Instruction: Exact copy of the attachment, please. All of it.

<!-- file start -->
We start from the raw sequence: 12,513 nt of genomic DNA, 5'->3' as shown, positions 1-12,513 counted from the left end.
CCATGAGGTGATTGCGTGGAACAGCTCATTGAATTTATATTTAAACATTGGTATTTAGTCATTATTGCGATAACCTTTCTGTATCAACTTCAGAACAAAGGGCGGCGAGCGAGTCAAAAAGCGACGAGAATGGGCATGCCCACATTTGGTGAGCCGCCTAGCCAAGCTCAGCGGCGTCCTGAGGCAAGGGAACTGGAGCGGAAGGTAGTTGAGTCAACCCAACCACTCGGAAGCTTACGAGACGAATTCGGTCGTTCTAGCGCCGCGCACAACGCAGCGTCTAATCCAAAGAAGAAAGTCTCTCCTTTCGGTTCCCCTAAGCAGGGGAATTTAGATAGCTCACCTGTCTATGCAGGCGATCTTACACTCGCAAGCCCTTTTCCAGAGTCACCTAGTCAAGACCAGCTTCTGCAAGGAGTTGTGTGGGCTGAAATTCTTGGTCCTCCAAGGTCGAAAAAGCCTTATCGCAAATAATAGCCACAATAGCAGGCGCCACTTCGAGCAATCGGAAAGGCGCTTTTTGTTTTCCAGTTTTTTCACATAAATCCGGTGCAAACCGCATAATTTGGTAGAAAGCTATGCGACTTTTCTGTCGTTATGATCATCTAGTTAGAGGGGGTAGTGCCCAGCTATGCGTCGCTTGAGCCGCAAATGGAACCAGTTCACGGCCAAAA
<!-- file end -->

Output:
We start from the raw sequence: 12,513 nt of genomic DNA, 5'->3' as shown, positions 1-12,513 counted from the left end.
CCATGAGGTGATTGCGTGGAACAGCTCATTGAATTTATATTTAAACATTGGTATTTAGTCATTATTGCGATAACCTTTCTGTATCAACTTCAGAACAAAGGGCGGCGAGCGAGTCAAAAAGCGACGAGAATGGGCATGCCCACATTTGGTGAGCCGCCTAGCCAAGCTCAGCGGCGTCCTGAGGCAAGGGAACTGGAGCGGAAGGTAGTTGAGTCAACCCAACCACTCGGAAGCTTACGAGACGAATTCGGTCGTTCTAGCGCCGCGCACAACGCAGCGTCTAATCCAAAGAAGAAAGTCTCTCCTTTCGGTTCCCCTAAGCAGGGGAATTTAGATAGCTCACCTGTCTATGCAGGCGATCTTACACTCGCAAGCCCTTTTCCAGAGTCACCTAGTCAAGACCAGCTTCTGCAAGGAGTTGTGTGGGCTGAAATTCTTGGTCCTCCAAGGTCGAAAAAGCCTTATCGCAAATAATAGCCACAATAGCAGGCGCCACTTCGAGCAATCGGAAAGGCGCTTTTTGTTTTCCAGTTTTTTCACATAAATCCGGTGCAAACCGCATAATTTGGTAGAAAGCTATGCGACTTTTCTGTCGTTATGATCATCTAGTTAGAGGGGGTAGTGCCCAGCTATGCGTCGCTTGAGCCGCAAATGGAACCAGTTCACGGCCAAAA